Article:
Immigration Story – My Nonno

By Caitlin Matticoli, Swinburne University

I want to tell a story about my nonno Dante but all the Aussies called him Danny. He was a proud man; big, loud and full of life, your typical expressive Italian. The only thing he loved more than food was red wine – and of course his family.

Dante my Nonno but all the Aussies call him Danny.

Dante my Nonno but all the Aussies call him Danny.

Nonno grew his own vegetables in the backyard and smoked in every room of the house, even on the toilet. Whenever you went in to do your business, you’d swear you’d walked into a giant ashtray. The smell of tobacco was pungent and lingered in every room. On the toilet floor there’d be old newspapers, encyclopaedias at least 15 years out of date and piles of Italian renaissance books, too heavy for my small child’s frame to lift at the time. Nonno loved to read, I guess that’s something that must have rubbed off on dad.

Nonno Dante lived with my nonna Pina and their four children in a red brick house in Noble Park. A Lebanese family lived next door along with a Chinese and Vietnamese family a few doors down who came to Australia about the same time nonno and nonna did. They were all good friends.

There were always abandoned cars parked on the front lawn of nonno’s house in parts, ready to be fixed by my uncle Dave. My uncle was a mechanic at the time and would leave broken cars that mainly belonged to family members at nonno’s because he had no room at his own place. He’d often come over to work on them at night but nonno didn’t mind, it meant he got to see his son and nonno loved when his kids came to visit. Everyone knew nonno’s house was the in-between meeting stop.

Dave, Nonno and Trish

Dave, Nonno and Trish

Nonno’s brother in law Illario (Lazi) would make his own grappa – a potent spirit which I remember smelled like rocket fuel. I recall one afternoon when I was about 10, sitting at the round wooden table covered in plastic lino as my nonno, the next-door neighbour, my dad Tony and his brother Dave drank the potent stuff from small espresso cups. I begged Dad to let me have a wiff, and I’ll never forget how strong it was. It felt as though the hairs up my nostrils had singed off. “Have a taste!” Dad said with a teasing smile. He handed me the cup and I stuck the very tip of my tongue into the drink. My face winced up like I’d sucked 10 lemons at once and they all laughed at me. He was right, it was bloody potent.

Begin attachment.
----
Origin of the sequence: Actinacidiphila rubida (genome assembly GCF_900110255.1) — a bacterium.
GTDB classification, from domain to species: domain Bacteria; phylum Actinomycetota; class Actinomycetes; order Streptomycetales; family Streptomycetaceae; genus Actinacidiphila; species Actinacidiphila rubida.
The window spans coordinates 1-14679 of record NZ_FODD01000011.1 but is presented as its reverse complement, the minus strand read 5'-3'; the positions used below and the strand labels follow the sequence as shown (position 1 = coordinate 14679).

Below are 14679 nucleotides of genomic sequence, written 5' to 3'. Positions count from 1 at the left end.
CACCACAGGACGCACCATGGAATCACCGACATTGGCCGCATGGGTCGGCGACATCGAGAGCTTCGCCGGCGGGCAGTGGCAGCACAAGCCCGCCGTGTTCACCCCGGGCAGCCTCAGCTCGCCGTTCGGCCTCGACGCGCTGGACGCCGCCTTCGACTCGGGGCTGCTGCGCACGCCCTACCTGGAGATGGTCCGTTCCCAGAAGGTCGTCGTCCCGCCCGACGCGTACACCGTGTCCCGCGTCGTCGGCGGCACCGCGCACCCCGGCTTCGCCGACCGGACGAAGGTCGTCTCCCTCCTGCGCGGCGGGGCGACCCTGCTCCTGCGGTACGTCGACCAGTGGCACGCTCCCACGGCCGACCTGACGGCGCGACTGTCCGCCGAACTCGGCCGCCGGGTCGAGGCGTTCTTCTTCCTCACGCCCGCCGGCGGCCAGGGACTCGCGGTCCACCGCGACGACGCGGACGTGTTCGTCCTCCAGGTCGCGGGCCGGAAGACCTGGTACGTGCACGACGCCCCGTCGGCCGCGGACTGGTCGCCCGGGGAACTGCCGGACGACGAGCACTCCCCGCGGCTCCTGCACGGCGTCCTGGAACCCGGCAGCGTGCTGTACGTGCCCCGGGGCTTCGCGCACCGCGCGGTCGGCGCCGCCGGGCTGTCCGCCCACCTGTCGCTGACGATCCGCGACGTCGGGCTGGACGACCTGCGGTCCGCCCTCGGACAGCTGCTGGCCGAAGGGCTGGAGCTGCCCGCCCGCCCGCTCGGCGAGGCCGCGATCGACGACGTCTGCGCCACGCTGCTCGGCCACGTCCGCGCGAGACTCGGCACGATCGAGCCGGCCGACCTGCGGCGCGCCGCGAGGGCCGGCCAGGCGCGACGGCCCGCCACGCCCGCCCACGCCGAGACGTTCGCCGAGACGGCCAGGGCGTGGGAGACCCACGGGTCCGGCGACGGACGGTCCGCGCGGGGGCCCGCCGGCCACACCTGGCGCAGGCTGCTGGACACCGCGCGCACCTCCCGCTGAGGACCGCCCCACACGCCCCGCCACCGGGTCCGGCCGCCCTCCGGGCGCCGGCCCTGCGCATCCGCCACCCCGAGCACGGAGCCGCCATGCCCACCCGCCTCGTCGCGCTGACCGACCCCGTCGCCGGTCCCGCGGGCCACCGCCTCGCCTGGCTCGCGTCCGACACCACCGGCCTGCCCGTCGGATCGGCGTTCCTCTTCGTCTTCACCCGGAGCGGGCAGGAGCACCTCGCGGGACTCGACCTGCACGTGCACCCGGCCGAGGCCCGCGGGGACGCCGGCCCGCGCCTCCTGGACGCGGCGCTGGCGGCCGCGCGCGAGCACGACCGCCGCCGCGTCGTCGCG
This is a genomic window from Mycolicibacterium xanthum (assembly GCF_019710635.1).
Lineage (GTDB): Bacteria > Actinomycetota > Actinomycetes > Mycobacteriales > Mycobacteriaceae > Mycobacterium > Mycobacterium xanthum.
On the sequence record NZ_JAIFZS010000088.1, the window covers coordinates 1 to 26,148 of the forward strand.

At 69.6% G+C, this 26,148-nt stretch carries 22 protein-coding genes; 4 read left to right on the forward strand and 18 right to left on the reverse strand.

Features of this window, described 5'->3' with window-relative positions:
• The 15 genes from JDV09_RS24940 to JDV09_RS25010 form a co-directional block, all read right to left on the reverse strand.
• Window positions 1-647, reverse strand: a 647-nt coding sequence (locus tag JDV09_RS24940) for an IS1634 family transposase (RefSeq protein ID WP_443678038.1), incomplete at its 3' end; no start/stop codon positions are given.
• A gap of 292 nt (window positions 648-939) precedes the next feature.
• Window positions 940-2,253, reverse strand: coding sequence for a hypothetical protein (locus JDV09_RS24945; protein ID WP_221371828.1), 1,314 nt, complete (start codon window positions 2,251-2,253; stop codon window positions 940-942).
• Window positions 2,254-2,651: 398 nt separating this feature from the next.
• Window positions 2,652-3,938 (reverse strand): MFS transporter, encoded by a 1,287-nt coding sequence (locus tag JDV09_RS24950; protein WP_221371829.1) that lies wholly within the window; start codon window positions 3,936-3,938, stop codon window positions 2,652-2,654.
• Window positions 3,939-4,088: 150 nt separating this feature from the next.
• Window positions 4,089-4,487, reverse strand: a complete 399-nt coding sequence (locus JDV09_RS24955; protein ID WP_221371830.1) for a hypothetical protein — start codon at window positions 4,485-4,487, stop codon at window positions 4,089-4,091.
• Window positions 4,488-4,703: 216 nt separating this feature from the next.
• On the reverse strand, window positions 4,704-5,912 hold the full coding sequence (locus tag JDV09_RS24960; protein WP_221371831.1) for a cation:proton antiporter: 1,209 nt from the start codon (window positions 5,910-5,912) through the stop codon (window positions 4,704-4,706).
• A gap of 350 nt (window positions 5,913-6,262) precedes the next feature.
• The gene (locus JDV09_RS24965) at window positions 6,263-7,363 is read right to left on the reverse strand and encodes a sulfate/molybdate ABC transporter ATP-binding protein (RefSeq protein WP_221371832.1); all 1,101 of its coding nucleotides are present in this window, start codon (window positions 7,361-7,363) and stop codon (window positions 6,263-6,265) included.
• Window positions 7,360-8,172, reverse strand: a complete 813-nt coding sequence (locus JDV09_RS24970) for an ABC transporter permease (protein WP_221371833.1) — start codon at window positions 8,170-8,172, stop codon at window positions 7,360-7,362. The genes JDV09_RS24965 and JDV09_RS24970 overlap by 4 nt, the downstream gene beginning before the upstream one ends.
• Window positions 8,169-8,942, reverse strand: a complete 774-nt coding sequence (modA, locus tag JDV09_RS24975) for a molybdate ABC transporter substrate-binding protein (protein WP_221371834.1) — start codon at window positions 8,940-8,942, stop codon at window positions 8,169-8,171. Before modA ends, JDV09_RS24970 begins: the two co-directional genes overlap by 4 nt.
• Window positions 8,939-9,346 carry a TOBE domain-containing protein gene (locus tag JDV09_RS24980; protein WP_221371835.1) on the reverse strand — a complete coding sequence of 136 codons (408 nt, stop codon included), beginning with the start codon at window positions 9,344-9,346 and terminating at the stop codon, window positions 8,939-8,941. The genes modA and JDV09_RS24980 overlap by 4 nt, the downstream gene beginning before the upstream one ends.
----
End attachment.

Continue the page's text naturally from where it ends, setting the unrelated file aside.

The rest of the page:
Drinking wine and eating food was what brought my family together. I’ve shared many memories eating nonna’s famous spaghetti with my parents, aunties, uncles and cousins around that table and they’re ones I’ll cherish forever. My dad grew up in that house and ate at that same table every night for over 20 years with his younger brother and two younger sisters. He’d always share funny stories about the nonsense his family got up to before all the grandkids were born.

I remember how much I loved listening to dad’s stories. As a kid, I would often imagine younger versions of dad and his siblings playing out the events dad and I would laugh about. Feeling a sense of history and belonging to the past like that felt like the closest thing to magic. The rooms and corridors would come alive every time dad told me a story.

Everyone knows Italians like their meat fresh, by nonno took this idea to a whole new level. When I was little, I would feel joyed to find little caged animals like pigeons and rabbits in his backyard. I’d go out and play with them for hours but then I noticed they started disappearing. When Dad and I asked nonno where they’d gone, nonno told us he’d eaten them! I was shocked to discover that these fluffy pets were not pets after all. Dad would tell nonno off but nonno didn’t care; “That’s what we did back home” he would say.
When my nonno and nonna Pina came here with their families after the Second World War, they were forced to leave their history behind and make a new one in Australia. I appreciate now how difficult but necessary the move was for them. The war robbed Italians of their jobs, homes, money food and freedom. They came to Australia for ‘una vita migliore’ – a better life.

Both nonno and nonna were born in Sulmona, a small city wedged in a mountainous region called Abruzzo. It’s western border lies less than 50 miles east of Rome. I was fortunate enough to visit family there one mild autumn when I was about 8. I remember how beautiful the orange leaves looked against the green mountainside and the clear blue sky.